Treating the heart attack as soon as possible is always a priority to avoid further damage to the heart muscles, and it starts in the ambulance or the emergency room.  

Drugs are used to avoid further ischemia, keep the plaque stable, avoid blood clots, and prevent the platelets from collecting and sticking to the plaque. They are also used to widen the blood vessels, decrease the pain, and assist the heart to function correctly as well as to prevent having harmful heart rhythms.

It is recommended that medicines should be taken within 1 to 2 hours after the heart attack has started. Some of the drugs used are:

  • Aspirin- it prevents the blood from clotting because blood clots make the heart attack worse.
  • Antiplatelet drugs, such as Plavix, Efficient, and Brilinta. These drugs are used to stop the blood from clotting
  • Thrombolytic therapy- it dissolves the blood clots in the arteries
  • A combination of these 

Apart from drug therapy, other types of treatment options are:

  • Cardiac catheterization- a procedure used to open blocked arteries
  • Bypass surgery- this is performed to restore the blood supply to the heart, but this method can only be done days after the heart attack occurred

The treatments mentioned are not intended to cure diseases related to the coronary artery, but they are steps to at least help decrease the chances of having another heart attack.

Normal Conditions of a Heart Attack

Once a heart attack has happened, the aim is to make the heart healthy and to lessen the chance of getting another one. It is then appropriate to take your medications regularly and to follow your doctor’s instructions regarding their usage. Aside from the medications, it would be best to change your lifestyle into a healthy one and to keep regular check-ups with your doctor.

Why Should You Take Medications After a Heart Attack?

  • To avoid blood clots
  • To assist your heart in functioning better
  • To lower cholesterol levels and prevent plaque build-up
  • To treat an uneven heartbeat
  • To lower the blood pressure
  • To control the chest pain 
  • To treat heart failure

Lifestyle Changes that Needs to be done after a Heart Attack

  • If you are a smoker, stop smoking
  • Control your cholesterol level
  • Watch your blood pressure and diabetes
  • Exercise regularly
  • Maintain a healthy body weight
  • Avoid or manage stress

The Next Trip to the Doctor after Leaving the Hospital

After surviving your heart attack, and after leaving the hospital, make sure to schedule an appointment with your doctor within 4 to 6 weeks. This is highly essential so that your doctor will be able to evaluate your recovery. It is also best if you regularly do an exercise stress test because this will help the doctor to see if there are blockages in your arteries, and if there are, he or she can provide a treatment plan.

Should you encounter any of these symptoms, call your doctor immediately: frequent chest pains that either gets stronger or lasts longer or if the pain is spreading to other areas of your body; uneven heartbeat, dizziness, shortness of breath even while resting.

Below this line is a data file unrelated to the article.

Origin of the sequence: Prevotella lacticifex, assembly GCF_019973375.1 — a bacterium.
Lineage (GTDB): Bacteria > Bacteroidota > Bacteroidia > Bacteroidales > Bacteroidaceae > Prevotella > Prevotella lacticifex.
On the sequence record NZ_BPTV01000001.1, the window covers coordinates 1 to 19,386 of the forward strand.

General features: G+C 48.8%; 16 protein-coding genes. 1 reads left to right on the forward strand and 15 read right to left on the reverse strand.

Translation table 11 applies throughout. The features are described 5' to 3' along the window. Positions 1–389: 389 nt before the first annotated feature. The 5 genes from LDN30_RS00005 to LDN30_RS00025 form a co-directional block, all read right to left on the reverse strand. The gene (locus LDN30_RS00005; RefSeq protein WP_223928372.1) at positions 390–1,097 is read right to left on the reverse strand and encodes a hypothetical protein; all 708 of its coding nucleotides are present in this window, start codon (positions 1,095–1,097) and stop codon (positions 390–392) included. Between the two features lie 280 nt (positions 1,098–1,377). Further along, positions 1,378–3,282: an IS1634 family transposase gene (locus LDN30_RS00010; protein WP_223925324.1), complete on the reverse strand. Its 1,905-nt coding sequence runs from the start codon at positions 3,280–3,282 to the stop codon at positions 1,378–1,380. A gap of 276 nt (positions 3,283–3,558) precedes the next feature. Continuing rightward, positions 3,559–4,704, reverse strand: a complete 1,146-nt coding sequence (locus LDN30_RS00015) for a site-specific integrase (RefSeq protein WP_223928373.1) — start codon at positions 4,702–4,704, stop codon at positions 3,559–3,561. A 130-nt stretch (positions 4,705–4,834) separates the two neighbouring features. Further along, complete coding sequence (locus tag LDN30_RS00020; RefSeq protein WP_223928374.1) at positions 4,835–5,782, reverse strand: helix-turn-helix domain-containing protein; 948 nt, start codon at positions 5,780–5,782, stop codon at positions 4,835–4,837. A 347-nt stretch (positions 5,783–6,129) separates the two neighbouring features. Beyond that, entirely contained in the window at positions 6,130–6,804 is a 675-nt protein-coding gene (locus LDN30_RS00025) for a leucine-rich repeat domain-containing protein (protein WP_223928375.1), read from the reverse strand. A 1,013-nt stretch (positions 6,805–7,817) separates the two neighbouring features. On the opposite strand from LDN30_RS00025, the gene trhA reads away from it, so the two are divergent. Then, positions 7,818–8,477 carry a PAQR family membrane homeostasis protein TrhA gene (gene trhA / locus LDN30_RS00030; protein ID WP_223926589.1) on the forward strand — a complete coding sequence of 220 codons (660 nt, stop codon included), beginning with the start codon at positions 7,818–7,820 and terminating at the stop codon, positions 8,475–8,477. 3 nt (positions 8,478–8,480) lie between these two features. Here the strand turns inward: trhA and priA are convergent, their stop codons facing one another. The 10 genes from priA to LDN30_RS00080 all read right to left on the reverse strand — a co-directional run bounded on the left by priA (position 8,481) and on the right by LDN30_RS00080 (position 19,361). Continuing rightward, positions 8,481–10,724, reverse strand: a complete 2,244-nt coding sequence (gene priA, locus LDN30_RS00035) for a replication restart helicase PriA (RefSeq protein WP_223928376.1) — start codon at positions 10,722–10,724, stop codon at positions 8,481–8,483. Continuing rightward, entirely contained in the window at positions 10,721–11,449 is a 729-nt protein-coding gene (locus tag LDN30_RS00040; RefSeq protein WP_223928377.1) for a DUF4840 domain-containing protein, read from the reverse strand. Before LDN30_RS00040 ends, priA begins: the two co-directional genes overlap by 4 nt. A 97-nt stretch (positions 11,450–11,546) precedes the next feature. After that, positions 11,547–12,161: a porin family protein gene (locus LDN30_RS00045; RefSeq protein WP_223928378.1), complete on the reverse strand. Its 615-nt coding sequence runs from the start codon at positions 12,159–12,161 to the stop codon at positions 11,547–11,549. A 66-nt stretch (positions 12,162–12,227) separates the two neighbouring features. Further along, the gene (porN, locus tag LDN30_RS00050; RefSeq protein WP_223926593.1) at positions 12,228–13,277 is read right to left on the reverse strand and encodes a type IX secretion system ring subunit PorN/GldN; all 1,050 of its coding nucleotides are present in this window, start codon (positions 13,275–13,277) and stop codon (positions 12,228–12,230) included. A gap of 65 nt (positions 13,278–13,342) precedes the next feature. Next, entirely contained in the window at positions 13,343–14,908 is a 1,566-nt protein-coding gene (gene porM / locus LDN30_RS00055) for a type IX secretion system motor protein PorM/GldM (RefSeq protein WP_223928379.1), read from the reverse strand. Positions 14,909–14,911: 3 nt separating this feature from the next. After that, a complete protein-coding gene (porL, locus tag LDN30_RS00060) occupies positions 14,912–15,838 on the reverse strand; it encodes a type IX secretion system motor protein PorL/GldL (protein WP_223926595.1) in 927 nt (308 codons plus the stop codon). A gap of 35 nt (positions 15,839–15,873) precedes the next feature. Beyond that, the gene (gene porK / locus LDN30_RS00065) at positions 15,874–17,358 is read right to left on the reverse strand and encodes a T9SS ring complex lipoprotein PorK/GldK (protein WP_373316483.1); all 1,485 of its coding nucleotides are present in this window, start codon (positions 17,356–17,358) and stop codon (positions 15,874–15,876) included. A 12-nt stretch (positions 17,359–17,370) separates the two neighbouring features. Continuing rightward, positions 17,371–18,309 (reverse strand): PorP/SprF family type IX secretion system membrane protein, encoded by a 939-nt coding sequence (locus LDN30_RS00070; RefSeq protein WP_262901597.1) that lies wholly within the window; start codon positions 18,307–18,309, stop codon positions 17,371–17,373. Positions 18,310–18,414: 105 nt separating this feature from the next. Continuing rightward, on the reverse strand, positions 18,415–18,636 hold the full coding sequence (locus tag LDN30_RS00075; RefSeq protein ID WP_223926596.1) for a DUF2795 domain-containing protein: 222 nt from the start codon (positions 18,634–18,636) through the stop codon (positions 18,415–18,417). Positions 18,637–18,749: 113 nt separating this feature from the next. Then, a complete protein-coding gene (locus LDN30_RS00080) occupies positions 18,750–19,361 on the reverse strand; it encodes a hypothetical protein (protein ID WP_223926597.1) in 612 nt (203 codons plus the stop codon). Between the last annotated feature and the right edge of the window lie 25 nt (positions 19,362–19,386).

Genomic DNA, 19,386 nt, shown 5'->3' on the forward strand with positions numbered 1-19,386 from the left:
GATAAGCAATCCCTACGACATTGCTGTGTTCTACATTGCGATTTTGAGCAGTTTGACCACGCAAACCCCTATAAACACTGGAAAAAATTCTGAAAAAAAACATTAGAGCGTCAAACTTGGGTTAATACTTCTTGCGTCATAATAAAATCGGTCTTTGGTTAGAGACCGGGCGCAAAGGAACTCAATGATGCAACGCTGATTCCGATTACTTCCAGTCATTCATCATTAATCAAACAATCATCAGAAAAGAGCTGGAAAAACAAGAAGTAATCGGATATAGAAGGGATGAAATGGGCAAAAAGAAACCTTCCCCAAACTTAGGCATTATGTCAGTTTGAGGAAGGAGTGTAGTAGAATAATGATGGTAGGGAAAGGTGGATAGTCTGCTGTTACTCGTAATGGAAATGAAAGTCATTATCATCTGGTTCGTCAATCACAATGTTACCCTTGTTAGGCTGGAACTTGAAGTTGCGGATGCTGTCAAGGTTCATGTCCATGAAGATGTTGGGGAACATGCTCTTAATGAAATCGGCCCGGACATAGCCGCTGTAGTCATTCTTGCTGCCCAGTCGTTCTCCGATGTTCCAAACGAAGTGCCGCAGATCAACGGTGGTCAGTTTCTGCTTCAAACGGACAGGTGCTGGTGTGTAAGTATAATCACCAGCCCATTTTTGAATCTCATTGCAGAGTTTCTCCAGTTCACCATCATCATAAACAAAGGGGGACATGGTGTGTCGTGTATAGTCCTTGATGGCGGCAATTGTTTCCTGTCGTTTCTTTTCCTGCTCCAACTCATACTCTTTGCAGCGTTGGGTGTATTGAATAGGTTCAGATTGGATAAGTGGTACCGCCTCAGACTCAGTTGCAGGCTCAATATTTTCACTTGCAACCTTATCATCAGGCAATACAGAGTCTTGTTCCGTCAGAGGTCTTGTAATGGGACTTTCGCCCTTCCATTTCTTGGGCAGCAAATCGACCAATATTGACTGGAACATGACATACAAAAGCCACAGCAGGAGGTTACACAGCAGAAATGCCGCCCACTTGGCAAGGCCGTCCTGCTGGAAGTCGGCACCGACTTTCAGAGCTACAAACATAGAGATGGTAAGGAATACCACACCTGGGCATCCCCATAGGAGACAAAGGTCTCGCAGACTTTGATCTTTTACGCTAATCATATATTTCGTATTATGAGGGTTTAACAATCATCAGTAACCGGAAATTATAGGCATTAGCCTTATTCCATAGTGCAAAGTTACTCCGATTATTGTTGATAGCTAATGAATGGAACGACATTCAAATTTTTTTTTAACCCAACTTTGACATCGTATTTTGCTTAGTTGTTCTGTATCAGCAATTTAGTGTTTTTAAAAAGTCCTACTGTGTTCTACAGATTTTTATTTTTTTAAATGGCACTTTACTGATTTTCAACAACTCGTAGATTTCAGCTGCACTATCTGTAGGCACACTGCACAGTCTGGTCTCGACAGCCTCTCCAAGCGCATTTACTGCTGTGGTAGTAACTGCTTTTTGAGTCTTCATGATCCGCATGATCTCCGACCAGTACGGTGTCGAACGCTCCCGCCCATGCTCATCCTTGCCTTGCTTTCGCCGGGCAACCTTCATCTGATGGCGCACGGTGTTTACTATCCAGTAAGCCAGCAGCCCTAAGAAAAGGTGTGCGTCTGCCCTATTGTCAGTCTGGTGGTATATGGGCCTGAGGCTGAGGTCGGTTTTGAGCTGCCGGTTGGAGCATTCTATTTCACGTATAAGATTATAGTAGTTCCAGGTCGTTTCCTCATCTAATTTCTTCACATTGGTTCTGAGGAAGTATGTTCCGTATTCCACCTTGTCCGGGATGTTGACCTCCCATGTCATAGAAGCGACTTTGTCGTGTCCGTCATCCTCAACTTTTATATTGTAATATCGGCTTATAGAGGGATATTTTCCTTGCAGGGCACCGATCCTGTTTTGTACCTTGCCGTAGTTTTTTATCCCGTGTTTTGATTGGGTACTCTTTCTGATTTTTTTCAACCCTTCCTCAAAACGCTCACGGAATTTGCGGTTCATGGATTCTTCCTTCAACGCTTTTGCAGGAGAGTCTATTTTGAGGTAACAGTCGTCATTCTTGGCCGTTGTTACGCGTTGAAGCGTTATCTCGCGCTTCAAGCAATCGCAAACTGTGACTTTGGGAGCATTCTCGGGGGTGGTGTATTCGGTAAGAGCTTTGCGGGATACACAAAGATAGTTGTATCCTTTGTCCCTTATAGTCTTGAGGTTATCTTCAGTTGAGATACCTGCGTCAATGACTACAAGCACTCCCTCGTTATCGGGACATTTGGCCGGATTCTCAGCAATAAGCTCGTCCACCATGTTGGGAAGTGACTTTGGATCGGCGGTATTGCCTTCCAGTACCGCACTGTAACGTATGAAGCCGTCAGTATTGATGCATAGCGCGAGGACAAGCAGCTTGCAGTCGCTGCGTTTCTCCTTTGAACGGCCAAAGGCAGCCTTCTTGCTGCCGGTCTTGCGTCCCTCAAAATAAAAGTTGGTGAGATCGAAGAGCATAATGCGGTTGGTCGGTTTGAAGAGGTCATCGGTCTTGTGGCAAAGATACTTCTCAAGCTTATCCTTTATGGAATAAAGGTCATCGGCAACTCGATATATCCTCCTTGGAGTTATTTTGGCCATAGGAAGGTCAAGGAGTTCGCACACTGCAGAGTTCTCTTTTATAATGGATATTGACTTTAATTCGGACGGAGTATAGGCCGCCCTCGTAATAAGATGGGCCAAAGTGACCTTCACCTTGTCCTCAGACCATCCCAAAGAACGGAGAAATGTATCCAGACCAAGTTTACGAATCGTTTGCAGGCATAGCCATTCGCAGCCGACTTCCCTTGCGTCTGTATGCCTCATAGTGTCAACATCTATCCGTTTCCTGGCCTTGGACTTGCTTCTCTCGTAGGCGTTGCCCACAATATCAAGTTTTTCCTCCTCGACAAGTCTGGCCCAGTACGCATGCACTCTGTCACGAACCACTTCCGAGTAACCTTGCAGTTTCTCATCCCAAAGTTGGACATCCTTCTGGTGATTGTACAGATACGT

Risks of Having Heart Attack

There are two sets of complications that may occur following a heart attack. One is immediate, and the second is experienced at a later time. 

Immediate complications:

  • Irregular heartbeats called arrhythmias
  • Sudden drop of the blood pressure known as cardiogenic shock
  • Hypoxemia which is the slowing down of oxygen levels in the blood
  • Pulmonary edema is when fluids build- up in and around the lung area
  • Deep vein thrombosis, when blood clots develop in the deep veins of the legs and the pelvis which then blocks the flow of blood in the veins
  • Myocardial rupture
  • Ventricular aneurysm, when the ventricle bulges

Complications that May Occur at a Later Time

  • When scar tissues accumulate on the injured heart wall resulting in blood clotting, low blood pressure, and irregular heart rhythms. This condition is called an aneurysm
  • Angina happens when the oxygen in the heart is not enough and leads to chest pain
  • Congestive heart failure results in the person being breathless and weak because the heartbeat is weak.
  • Edema which is the build-up of fluids in the legs and the ankle making them swell
  • Loss of erectile function
  • Loss of sex drive
  • Pericarditis which is the inflammation of the heart’s lining resulting in severe chest pain

Seeking Medical Help

You need to know the symptoms because they can be fatal, and some of these important signs are:

  • Pressure or squeezing in the chest that is persistent
  • Pain in the arms, back, jaw, neck, and stomach
  • Sudden shortness of breath
  • Others such as: feeling nauseous, lightheadedness, and cold sweat.

Table of Medications

  • aspirin
  • Plavix
  • clopidogrel
  • metoprolol
  • lisinopril
  • nitroglycerin
  • Bayer Aspirin
  • Activase
  • Altace
  • Coumadin